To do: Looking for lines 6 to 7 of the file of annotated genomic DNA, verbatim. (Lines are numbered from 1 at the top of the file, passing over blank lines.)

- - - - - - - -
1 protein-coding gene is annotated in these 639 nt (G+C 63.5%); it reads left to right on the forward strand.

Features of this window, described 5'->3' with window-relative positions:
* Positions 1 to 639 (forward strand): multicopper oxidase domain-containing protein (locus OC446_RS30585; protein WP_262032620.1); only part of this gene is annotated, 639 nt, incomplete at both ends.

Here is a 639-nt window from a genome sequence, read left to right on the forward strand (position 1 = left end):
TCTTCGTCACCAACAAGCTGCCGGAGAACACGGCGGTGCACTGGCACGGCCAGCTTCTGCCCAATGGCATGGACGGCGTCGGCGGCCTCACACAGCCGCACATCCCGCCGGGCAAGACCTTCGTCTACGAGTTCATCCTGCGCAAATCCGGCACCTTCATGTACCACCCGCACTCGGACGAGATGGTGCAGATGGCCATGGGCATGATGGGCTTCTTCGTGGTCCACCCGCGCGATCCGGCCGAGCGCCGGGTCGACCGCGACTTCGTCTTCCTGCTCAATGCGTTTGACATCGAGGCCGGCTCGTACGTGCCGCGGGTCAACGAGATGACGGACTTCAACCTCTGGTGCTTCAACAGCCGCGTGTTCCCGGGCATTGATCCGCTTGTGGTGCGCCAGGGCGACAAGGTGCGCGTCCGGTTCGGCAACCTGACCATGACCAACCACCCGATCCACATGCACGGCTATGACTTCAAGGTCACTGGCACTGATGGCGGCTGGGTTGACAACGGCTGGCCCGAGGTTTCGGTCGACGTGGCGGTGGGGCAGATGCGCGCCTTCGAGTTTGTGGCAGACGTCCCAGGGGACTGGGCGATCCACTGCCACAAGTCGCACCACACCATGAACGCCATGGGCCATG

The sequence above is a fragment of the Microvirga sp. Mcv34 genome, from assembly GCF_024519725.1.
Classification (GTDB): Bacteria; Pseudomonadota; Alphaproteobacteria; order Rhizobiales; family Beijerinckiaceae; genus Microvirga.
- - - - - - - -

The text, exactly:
The sequence above is a fragment of the Microvirga sp. Mcv34 genome, from assembly GCF_024519725.1.
Classification (GTDB): Bacteria; Pseudomonadota; Alphaproteobacteria; order Rhizobiales; family Beijerinckiaceae; genus Microvirga.